Fourteen birds rescued from last month's Dubai Star oil spill in San Francisco Bay were released back into the wild yesterday, taking their first tentative swim in the bay waters in Berkeley before flying out of sight.

The birds seemed reluctant to leave their pet carriers and fly to freedom at first. But when one brave American coot slipped out of the cage and skipped out over the water, 10 others quickly followed…


Released American Coots

Eleven American coots, one surf scoter and two tiny dunlins were released on Friday. The birds were rescued a day or two after the Oct. 30 oil spill, which dumped 400 to 800 gallons of oil into the bay. The birds were treated at the San Francisco Bay Oiled Wildlife Care and Education Center (IBRRC) in Fairfield.


Two Dunlins enjoy their new freedom

A total of 49 oiled birds were taken our hosital - 10 had been released before Friday and another eight are still being treated. Seventeen birds died at the facility and another 20 birds were found dead on the shore after the oil spill.
Caregivers spend the first day or two after rescuing birds just keeping them warm and feeding them.
 
Once the birds are stable, they're thoroughly washed, in a mixture of water and Dawn detergent. Then they're rinsed off and dried with warm fans.
If their feathers appear healthy and normal, the birds are allowed into an outdoor pool to make sure their weatherproofing is working again and that the birds are behaving in a normal birdlike fashion. If they aren't doing well they may be washed again. Treatment can take a few days or a few weeks.

To read the rest of the article in the San Francisco Chronicle, CLICK HERE

Jean, California

Offline beans

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Re: International Bird Rescue Research Center
« Reply #20 on: November 14, 2009, 02:21:10 PM »
Now that we are "caught up," my next posts will describe what goes on in the hospital.  How we intake birds, their care, booties, donuts, etc. 

I generally volunteer Tuesdays and Fridays at the hospital.  But sometimes I'll go in an extra day.  On average, I work about six hours each time.  However, some days have been eleven hours.  At home, I work on projects for IBRRC.  More about that later. :ecsmile
Jean, California

Offline beans

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Re: International Bird Rescue Research Center
« Reply #21 on: November 14, 2009, 02:26:52 PM »
Thanks, Tigerlady, for your post.  If you follow this thread, you will learn a lot about  bird rehabilitation. 
Jean, California

Online Tigerlady105

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Re: International Bird Rescue Research Center
« Reply #22 on: November 14, 2009, 08:33:39 PM »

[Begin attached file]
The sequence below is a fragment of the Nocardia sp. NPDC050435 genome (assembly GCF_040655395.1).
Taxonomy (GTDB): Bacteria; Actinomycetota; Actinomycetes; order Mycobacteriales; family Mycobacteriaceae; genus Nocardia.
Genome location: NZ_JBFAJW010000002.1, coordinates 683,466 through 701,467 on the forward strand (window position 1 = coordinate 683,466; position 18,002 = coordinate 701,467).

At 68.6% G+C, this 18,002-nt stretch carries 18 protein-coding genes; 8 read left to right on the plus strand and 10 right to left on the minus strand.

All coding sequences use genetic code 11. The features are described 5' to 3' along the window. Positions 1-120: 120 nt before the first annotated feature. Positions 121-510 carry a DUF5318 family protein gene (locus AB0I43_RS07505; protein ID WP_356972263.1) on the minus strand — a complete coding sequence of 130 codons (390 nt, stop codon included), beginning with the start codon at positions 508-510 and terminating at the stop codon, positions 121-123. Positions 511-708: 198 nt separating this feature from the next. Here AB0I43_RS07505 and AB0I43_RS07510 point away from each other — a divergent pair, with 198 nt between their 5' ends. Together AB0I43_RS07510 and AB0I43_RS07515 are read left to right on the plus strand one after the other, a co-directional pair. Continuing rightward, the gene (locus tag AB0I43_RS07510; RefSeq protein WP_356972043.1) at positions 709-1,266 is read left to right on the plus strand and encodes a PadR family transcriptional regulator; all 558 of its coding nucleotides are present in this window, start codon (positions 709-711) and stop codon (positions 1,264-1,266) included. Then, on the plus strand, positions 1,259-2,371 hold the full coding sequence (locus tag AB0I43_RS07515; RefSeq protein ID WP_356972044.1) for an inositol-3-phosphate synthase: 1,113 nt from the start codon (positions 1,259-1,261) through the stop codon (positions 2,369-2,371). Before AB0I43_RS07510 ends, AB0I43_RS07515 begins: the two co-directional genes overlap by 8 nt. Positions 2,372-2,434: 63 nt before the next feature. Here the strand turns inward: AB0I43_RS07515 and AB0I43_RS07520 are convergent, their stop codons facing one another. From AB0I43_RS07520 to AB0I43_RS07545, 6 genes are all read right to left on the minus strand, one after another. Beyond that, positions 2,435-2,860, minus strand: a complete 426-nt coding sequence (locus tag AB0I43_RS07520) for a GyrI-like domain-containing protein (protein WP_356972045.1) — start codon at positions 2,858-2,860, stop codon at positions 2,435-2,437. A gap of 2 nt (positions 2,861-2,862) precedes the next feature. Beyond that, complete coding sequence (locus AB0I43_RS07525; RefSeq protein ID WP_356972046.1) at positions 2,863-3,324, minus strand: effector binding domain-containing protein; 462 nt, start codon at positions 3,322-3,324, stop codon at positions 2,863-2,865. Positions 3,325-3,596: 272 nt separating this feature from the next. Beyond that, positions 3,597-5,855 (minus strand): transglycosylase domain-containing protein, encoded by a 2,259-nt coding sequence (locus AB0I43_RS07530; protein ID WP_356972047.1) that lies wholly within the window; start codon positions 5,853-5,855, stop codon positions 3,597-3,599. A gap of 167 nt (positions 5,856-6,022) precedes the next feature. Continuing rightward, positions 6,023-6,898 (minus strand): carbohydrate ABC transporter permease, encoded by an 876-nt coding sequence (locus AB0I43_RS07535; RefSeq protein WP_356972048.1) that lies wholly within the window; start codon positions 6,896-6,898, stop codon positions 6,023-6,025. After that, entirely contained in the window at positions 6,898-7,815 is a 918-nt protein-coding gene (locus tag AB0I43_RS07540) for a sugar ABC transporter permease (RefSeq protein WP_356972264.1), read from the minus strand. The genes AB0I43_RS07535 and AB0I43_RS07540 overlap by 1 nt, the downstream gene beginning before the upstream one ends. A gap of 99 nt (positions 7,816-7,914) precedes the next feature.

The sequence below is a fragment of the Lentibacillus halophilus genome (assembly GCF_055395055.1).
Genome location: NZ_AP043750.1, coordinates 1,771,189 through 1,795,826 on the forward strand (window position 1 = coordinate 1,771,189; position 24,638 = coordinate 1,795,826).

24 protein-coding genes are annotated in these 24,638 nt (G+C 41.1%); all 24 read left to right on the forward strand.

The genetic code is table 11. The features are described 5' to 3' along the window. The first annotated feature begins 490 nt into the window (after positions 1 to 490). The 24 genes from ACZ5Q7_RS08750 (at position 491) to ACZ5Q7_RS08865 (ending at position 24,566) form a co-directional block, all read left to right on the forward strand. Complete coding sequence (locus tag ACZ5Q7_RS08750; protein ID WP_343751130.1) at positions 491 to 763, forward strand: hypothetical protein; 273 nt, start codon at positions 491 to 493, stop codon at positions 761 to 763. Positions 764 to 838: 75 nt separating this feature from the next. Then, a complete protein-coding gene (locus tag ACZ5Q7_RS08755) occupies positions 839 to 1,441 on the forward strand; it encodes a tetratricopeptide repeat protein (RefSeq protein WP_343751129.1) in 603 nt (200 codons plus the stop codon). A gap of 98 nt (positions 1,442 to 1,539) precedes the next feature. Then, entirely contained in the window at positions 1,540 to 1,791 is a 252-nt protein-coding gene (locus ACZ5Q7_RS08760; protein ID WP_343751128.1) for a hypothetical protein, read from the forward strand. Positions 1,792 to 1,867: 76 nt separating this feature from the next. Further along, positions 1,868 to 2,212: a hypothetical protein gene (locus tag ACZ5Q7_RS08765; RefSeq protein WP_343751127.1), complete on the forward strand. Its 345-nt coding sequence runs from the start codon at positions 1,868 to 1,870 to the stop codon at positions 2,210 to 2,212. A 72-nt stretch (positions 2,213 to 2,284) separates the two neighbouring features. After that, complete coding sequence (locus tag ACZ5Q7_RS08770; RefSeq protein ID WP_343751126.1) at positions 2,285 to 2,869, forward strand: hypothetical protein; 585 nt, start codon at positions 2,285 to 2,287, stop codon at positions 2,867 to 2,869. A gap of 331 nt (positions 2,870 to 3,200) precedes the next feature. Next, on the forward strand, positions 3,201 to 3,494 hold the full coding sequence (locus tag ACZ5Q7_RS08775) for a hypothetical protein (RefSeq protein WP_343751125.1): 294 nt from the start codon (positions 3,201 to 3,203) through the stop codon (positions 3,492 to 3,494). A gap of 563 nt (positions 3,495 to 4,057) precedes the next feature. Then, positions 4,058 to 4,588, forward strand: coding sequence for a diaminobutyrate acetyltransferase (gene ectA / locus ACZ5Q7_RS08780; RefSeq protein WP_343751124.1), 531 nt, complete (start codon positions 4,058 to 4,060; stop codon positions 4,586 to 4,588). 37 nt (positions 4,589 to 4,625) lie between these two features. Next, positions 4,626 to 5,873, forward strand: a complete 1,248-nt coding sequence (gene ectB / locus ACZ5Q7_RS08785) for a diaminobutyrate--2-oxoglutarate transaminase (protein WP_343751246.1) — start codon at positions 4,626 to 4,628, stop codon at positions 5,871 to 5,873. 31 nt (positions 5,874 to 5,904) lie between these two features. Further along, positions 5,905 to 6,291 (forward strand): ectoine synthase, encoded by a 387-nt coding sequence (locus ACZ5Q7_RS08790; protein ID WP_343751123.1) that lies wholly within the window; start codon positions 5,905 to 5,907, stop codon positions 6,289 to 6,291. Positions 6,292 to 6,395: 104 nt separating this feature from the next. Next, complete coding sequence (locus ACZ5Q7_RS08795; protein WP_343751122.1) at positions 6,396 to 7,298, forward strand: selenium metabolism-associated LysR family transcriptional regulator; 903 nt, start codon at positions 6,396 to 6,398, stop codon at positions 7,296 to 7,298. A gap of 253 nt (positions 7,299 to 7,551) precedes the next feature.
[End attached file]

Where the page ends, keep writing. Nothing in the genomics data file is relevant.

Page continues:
This is very interesting Beans.  We may want to link this topic to the Terrific Teachers' Lounge so they will be able to find it easily, too.   :nod2
Commit random acts of kindness and senseless acts of beauty.

"When one tugs at a single thing in nature; he finds it attached to the rest of the world". ~John Muir

Offline beans

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Re: International Bird Rescue Research Center
« Reply #23 on: November 14, 2009, 08:38:49 PM »
Oh, I would like that, Tigerlady.  I'll have to watch my grammar!  :laugh:
Jean, California

Online Tigerlady105

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Re: International Bird Rescue Research Center
« Reply #24 on: November 14, 2009, 09:40:37 PM »
 :rotf1  Beans
Commit random acts of kindness and senseless acts of beauty.

"When one tugs at a single thing in nature; he finds it attached to the rest of the world". ~John Muir

Offline Rajame

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Re: International Bird Rescue Research Center
« Reply #25 on: November 14, 2009, 10:28:04 PM »
Beans, thank you.  I appreciate your good work and the education.  Sometimes, we are so insulated and when facts of what it takes are right in front of us, as you have done so well, we are humbled.

Blessings to you and the group.  I stand amazed.

Rajame
Your soul lights up the room as if the sun is beaming directly.

Offline beans

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Re: International Bird Rescue Research Center
« Reply #26 on: November 15, 2009, 10:59:21 AM »
Thank you, rajame.  But the more I learn at IBRRC, the more I realize that I know so little.  I started out doing laundry and washing implements in the kitchen.  Now I'm working directly with the birds....  and doing laundry and washing implements.   :ecwink
Jean, California

Offline emptynester

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Re: International Bird Rescue Research Center
« Reply #27 on: November 15, 2009, 11:29:21 AM »
Wow beans, I am so proud that you are my friend.
You are teaching us so much as you learn about our feathered friends and how to help them in disastrous times for them.  It broke my heart to see all the pics of the oiled birds but to watch the process to help them is amazing.  So much time and love helping them.
I truly appreciate all the reports you post to educate each and everyone of us !  :heart
~~~ I am so happy to be here ~~~

Offline beans

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Re: International Bird Rescue Research Center
« Reply #28 on: November 15, 2009, 02:42:08 PM »
Thank you very much - I wasn't sure how many members were reading this thread.   :ecsmile
Jean, California

Offline NancyM

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Re: International Bird Rescue Research Center
« Reply #29 on: November 15, 2009, 03:33:59 PM »
I'm reading!  The IBRRC's work - and yours - is very inspiring to me.